2014 Election Blog: Key Dates in Brazil's Big Year


This year means more than the World Cup in Brazil. Find out the important election-related events taking place in 2014.

A calendar circulating on Brazilian social media jokes that Brazilians will only work three months this year, thanks to the upcoming World Cup, elections, and Carnival. While this is an exaggeration, a number of important dates related to the October elections will mark 2014 in Brazil. Brazilians will elect the next president for a four-year term, as well as members of Congress, governors, and state legislators. In this country, voting is mandatory.

AS/COA Online looks at the schedule of events coming up in Brazil this year.

Click to scroll

Schedule of Events

Carnival: March 3 and 4

World Cup: June 12 to July 13

Party conventions to choose candidates: June 10 to 30

Each political party holds conventions to pick who will run for all open seats. These conventions are held on the municipal, state, and federal levels with party members, depending on the positions up for a vote. This year, parties will select candidates for president and vice president, governors, federal deputies and senators, and state legislators.  

Cut-off date for candidates to register: July 5

After a party has picked its candidates for open seats, candidates must register with the country’s Superior Electoral Court.

Campaigns allowed to begin: July 6

Candidates are legally allowed to begin campaigning, such as public appearances and launching campaign websites.

Free campaign advertising begins: August 19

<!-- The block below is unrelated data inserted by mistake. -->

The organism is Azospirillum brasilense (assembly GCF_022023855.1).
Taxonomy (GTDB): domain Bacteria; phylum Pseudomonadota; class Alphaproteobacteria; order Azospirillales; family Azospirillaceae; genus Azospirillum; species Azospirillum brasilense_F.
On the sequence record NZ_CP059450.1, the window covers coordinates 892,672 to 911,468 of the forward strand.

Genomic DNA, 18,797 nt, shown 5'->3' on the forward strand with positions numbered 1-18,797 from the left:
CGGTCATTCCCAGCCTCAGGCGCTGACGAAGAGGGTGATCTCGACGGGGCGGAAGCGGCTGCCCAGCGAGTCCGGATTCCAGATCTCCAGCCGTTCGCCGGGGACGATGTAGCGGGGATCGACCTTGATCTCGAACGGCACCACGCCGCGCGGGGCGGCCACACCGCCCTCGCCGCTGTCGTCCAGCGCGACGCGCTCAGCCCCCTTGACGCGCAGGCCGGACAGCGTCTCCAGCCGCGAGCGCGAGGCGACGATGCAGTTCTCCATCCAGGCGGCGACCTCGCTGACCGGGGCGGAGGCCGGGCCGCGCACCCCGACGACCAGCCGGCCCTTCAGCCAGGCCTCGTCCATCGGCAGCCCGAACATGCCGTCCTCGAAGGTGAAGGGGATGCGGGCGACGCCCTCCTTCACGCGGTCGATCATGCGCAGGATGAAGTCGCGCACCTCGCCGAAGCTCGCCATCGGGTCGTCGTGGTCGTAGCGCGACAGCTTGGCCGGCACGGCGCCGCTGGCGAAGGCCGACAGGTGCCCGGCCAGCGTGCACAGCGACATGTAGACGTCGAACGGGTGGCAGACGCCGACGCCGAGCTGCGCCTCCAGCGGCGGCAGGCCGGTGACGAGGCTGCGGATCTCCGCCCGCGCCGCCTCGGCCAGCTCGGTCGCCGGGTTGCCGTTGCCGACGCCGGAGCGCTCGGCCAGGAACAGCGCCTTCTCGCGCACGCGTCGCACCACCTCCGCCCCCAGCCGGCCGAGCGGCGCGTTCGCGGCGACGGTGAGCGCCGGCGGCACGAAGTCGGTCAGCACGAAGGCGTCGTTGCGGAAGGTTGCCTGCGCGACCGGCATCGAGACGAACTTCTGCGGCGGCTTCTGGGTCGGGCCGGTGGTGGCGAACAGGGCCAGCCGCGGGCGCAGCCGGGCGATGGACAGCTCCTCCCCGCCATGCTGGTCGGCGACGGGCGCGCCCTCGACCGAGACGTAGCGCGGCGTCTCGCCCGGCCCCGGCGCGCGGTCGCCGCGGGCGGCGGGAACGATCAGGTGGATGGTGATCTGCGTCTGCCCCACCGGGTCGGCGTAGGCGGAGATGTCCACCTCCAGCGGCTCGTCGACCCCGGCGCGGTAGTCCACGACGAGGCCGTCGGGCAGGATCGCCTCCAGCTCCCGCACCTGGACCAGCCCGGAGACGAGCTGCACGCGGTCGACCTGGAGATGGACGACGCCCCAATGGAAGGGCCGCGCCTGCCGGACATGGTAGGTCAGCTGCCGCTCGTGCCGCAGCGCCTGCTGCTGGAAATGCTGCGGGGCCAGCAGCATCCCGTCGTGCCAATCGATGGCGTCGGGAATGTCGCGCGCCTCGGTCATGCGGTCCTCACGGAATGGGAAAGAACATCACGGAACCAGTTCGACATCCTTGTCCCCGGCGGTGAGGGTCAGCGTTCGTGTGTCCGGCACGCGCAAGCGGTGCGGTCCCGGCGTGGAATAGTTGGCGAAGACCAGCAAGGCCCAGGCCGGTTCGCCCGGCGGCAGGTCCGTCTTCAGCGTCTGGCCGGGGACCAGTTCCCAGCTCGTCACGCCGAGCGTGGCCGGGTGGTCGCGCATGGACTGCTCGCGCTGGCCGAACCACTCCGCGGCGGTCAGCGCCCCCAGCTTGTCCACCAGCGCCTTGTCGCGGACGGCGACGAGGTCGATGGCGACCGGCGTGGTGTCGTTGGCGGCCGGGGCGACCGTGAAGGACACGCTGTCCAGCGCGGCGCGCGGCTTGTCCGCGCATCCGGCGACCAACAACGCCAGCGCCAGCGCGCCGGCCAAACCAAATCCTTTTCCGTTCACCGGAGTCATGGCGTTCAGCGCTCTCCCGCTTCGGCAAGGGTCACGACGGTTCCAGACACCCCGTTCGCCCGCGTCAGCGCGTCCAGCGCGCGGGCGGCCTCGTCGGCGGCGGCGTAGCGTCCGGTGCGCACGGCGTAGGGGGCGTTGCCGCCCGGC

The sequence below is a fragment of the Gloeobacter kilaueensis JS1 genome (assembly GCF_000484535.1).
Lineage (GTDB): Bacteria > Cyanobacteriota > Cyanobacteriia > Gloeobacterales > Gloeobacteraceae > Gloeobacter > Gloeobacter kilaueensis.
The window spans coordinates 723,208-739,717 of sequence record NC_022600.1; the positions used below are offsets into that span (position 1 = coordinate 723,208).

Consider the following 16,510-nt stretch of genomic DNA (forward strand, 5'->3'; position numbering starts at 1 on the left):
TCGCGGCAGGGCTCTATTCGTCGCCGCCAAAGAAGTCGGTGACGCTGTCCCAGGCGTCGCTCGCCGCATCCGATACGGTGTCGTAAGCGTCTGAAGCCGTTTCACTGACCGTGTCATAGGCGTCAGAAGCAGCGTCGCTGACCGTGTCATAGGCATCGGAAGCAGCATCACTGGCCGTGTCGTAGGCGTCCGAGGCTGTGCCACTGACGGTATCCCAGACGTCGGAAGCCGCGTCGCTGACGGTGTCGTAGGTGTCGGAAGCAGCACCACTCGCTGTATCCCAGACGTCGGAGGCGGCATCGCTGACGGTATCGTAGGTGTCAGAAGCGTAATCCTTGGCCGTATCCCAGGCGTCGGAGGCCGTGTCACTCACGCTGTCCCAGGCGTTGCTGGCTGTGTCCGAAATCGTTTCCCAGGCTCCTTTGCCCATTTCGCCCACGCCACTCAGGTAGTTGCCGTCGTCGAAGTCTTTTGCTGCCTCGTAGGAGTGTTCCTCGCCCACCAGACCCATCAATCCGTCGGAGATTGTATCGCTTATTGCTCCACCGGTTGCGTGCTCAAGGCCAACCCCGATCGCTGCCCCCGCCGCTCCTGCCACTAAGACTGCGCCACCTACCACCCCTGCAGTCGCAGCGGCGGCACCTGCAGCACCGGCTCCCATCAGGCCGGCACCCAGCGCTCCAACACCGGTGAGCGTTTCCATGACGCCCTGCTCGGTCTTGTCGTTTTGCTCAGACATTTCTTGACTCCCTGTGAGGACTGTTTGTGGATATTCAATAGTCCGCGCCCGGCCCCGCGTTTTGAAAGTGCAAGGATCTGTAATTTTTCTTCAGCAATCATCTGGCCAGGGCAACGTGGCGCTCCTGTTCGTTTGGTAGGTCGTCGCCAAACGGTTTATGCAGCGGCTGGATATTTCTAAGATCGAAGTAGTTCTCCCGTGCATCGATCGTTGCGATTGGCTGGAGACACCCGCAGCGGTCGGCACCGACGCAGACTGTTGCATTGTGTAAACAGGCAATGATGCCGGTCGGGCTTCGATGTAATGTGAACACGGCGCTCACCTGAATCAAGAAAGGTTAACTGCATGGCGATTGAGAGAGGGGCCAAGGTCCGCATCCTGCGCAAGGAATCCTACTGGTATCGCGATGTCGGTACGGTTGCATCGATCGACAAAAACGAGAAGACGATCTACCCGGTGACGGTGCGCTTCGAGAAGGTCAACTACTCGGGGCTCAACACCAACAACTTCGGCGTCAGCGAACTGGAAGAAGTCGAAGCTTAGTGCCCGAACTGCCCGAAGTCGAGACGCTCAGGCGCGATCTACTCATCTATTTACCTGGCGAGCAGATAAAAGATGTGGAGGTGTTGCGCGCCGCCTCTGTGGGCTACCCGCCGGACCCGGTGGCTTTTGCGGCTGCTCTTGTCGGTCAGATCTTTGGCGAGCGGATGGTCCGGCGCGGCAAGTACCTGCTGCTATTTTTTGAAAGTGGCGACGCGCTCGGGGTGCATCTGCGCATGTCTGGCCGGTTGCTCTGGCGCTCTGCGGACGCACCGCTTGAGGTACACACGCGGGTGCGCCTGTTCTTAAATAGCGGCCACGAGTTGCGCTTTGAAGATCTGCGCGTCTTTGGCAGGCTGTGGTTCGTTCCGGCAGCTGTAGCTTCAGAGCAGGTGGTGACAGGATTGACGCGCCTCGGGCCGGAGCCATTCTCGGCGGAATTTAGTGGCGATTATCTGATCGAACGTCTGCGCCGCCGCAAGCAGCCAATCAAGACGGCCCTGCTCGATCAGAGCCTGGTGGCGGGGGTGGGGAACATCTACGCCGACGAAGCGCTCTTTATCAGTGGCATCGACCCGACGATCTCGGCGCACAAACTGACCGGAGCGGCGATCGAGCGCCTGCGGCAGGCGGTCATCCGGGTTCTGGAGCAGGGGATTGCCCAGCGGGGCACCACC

The government begins providing free air time on TV and radio to political candidates. There are 130 minutes of free political ads each day, split up into two 50-minute blocks and short ads of 1 minute or less distributed throughout the day. Airtime is given based on party representation in Congress, so candidates from large parties and coalitions get more time than those from smaller parties. Paid ads are prohibited on TV and radio, with strict restrictions for paid print and internet ads.

Electoral courts release decisions on candidate registrations: August 21

Courts can bar candidates from running if they do not have the proper paperwork or if they have been convicted of crimes or corruption, making them in violation of the Clean Record Law.

Televised presidential debates: August to October

While dates have not been set yet, televised debates between presidential candidates are typically held in August, September, and October.

Candidates must end campaigns: October 2

Free TV and radio campaign advertising ends. Candidates can no longer campaign through public appearances and meetings.

Last day for print advertising: October 3

Candidates must stop running ads in the print media and online versions of print media.

First round election: October 5, 2014

Brazilians will pick candidates for president and vice president, as well as governors, federal deputies and senators, and state deputies and senators. Runoffs are allowed for presidents, governors, and mayors. A second round takes place if a candidate fails to receive more than 50 percent of the vote.

Runoff campaigns begin: October 6  

At 5pm local time, runoff candidates are legally allowed to launch ads and campaigns.

Runoff campaigns end: October 23

Candidates participating in the runoff must cease campaigning through public appearances.

Runoff campaign advertising ends: October 24

Runoff candidates are no longer allowed to run ads.

Runoff election: October 26, 2014

To win the second round, a candidate must achieve an absolute majority.

Presidential inauguration: January 1, 2015

The new president will be sworn into office.

Congressional swearing-in: February 1, 2015

Members of Congress will be sworn into office.